Frontier Airlines Fined $1.5 Million For Long Tarmac Delays In Denver By Department of Transportation

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The U.S. Department of Transportation has fined Frontier Airlines $1.5 Million for violating rules on excessive tarmac delays and capturing passengers for hours on the tarmac without taking off or returning to the gate.

The law currently states that the maximum time for a tarmac hold is three hours after which airlines are obliged to release passengers back into the terminal if take off isn’t possible.

This particular situation dates back to last years winter when passengers got trapped inside the plane at Denver Airport, Frontier Airlines hub city.

You can follow the story at USA Today (access here).

The U.S. Department of Transportation said Friday it fined Frontier Airlines $1.5 million for keeping passengers stuck on a dozen aircraft on the Denver airport tarmac for more than three hours amid a snowstorm last December.

But the department said it will forgive $900,000 of that because of compensation the airline paid to the passengers.

The delays came after a storm dropped 8 inches of snow at Denver International Airport on Dec. 16-17. Passengers were held aboard 12 planes sitting on the tarmac for more than the three-hour limit set by law, the Transportation Department said.

The department said Frontier did not have enough staff and did not delay or divert enough flights to alleviate congestion at airport gates. On one occasion, the airline used an open gate to load passengers on a departing flight instead of unloading a waiting plane that had already arrived, the department said.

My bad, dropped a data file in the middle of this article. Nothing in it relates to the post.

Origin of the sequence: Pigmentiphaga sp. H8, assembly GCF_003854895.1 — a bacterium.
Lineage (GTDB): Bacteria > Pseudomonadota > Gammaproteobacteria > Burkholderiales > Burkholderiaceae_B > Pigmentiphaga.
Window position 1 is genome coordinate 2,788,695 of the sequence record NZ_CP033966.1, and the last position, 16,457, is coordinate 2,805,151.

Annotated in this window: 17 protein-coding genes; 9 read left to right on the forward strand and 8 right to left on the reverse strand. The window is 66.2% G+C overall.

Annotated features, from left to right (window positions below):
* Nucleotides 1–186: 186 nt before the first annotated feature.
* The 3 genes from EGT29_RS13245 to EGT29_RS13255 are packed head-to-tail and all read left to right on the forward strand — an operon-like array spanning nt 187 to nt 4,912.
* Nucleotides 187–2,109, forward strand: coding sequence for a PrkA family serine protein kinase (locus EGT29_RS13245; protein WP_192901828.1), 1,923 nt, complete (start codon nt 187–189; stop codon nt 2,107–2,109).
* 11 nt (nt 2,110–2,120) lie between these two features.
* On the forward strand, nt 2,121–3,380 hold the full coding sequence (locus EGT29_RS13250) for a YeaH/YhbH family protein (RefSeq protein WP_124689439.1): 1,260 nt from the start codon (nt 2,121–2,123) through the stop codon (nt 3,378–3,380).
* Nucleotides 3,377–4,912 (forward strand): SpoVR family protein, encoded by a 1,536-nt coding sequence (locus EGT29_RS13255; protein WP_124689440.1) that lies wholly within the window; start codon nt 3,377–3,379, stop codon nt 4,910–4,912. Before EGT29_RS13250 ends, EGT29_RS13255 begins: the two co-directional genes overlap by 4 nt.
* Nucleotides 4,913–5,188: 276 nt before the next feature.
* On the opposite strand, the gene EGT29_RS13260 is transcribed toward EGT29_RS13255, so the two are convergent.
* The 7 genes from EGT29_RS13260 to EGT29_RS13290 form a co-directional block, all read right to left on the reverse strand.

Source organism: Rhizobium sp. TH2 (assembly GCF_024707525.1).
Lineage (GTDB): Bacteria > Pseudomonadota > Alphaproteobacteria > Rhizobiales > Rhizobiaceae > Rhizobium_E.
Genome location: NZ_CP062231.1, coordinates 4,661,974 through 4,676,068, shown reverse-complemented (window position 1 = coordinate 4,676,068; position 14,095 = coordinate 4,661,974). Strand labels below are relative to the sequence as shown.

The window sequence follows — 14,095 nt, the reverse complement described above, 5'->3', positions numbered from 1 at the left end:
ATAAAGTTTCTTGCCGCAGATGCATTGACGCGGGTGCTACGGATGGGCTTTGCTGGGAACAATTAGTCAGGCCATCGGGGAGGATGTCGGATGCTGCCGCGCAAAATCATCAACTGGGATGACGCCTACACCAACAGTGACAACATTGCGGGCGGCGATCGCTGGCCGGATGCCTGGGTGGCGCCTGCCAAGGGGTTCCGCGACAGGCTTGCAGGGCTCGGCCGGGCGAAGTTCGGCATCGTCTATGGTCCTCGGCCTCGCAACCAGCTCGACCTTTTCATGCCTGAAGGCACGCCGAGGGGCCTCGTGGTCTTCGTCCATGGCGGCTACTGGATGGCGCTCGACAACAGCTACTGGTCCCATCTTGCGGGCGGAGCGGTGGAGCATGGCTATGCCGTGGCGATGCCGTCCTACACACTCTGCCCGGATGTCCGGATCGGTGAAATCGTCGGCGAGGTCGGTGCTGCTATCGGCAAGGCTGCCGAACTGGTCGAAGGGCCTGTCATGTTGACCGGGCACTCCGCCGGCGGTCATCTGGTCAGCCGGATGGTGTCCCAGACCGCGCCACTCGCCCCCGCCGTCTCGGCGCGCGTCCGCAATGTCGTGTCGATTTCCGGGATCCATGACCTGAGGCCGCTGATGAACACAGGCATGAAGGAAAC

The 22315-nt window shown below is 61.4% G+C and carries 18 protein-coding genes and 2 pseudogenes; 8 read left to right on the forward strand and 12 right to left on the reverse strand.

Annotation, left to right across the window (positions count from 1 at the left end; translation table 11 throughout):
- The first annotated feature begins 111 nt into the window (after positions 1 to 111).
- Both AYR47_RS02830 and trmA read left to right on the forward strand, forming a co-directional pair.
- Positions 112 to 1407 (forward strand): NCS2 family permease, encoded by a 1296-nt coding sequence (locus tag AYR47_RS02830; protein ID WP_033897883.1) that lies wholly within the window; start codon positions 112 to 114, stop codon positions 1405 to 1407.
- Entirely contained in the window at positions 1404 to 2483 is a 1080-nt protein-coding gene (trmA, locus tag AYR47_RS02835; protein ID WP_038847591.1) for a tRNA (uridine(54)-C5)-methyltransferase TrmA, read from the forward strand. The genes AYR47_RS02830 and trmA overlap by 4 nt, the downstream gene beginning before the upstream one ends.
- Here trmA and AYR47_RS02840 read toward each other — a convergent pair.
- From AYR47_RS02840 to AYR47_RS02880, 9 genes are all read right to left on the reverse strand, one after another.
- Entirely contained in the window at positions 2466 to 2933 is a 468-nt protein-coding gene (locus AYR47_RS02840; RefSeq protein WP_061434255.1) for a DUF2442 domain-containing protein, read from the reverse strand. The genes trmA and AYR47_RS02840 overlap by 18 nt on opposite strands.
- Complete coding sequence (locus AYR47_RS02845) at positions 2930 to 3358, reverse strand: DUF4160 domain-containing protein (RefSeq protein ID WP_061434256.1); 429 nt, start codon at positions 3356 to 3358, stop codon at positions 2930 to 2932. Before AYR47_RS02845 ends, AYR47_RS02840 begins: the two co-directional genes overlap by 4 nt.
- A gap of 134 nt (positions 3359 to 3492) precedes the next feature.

Frontier spokesman Richard Oliver said the airline revised its winter weather procedures and worked with the Denver airport on a system to get passengers off planes more quickly.

The airline told the Transportation Department that the snowstorm was worse than predicted and that it had taken steps to relieve the delays. The airline said it was fully staffed and called in extra workers from its Denver headquarters to help at the airport. Frontier told the department it spent nearly $1.2 million on compensation and flight vouchers to passengers.

The Transportation Department said the $1.5 million fine was the second-highest amount imposed on an airline for tarmac delays. Southwest was fined $1.6 million in 2015 and United the same amount in 2016.

So essentially the fine is US$ 600,000 after ‘discounting’ the fine by $900k for already paid compensation? Somehow I feel this doesn’t have much teeth.

Here is a news report about the winter situation from last December:

I’m sure the passengers help on board these planes didn’t have a very good time. Keep in mind Frontier is a low cost airline so they won’t have meals or excessive catering to stretch the time for people. Also many of these flight have just arrived so whatever they had in catering was surely depleted quickly.

Conclusion

Until these fines are getting really tough and frequent airlines won’t be taking regulation seriously and we’ve seen this in many areas not just tarmac delays but also in regards to overbooking and customer service. The way that passengers are treated in the U.S. without have any clear cut passenger rights in terms of service and compensation is deplorable.

Sure after things go sour passengers can complain to the Department of Transportation which we often advocate but that doesn’t always result in appropriate compensation. The DOT has the power for enforcement action as far as the law is concerned. They can fine the airline if the carrier violated the law (as in this case) but that doesn’t necessarily give justice to the passengers affected.

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